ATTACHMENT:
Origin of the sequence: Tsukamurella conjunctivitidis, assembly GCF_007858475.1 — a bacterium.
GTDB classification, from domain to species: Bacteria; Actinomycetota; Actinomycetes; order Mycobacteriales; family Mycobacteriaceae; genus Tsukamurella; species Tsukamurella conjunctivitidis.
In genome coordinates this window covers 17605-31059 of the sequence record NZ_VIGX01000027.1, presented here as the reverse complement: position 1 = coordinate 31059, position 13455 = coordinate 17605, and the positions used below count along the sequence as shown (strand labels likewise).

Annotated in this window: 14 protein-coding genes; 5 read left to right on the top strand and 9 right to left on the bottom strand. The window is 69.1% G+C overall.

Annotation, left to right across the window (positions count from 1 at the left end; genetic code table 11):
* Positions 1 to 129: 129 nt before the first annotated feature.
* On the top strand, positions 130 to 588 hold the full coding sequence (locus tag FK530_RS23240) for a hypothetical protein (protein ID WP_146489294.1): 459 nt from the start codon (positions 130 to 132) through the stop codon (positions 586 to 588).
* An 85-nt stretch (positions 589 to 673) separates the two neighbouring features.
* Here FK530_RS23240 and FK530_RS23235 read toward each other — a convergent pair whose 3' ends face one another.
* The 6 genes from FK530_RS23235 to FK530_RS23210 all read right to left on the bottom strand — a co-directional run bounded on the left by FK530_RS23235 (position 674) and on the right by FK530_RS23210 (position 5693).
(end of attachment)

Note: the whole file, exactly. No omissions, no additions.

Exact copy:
Origin of the sequence: Tsukamurella conjunctivitidis, assembly GCF_007858475.1 — a bacterium.
GTDB classification, from domain to species: Bacteria; Actinomycetota; Actinomycetes; order Mycobacteriales; family Mycobacteriaceae; genus Tsukamurella; species Tsukamurella conjunctivitidis.
In genome coordinates this window covers 17605-31059 of the sequence record NZ_VIGX01000027.1, presented here as the reverse complement: position 1 = coordinate 31059, position 13455 = coordinate 17605, and the positions used below count along the sequence as shown (strand labels likewise).

Annotated in this window: 14 protein-coding genes; 5 read left to right on the top strand and 9 right to left on the bottom strand. The window is 69.1% G+C overall.

Annotation, left to right across the window (positions count from 1 at the left end; genetic code table 11):
* Positions 1 to 129: 129 nt before the first annotated feature.
* On the top strand, positions 130 to 588 hold the full coding sequence (locus tag FK530_RS23240) for a hypothetical protein (protein ID WP_146489294.1): 459 nt from the start codon (positions 130 to 132) through the stop codon (positions 586 to 588).
* An 85-nt stretch (positions 589 to 673) separates the two neighbouring features.
* Here FK530_RS23240 and FK530_RS23235 read toward each other — a convergent pair whose 3' ends face one another.
* The 6 genes from FK530_RS23235 to FK530_RS23210 all read right to left on the bottom strand — a co-directional run bounded on the left by FK530_RS23235 (position 674) and on the right by FK530_RS23210 (position 5693).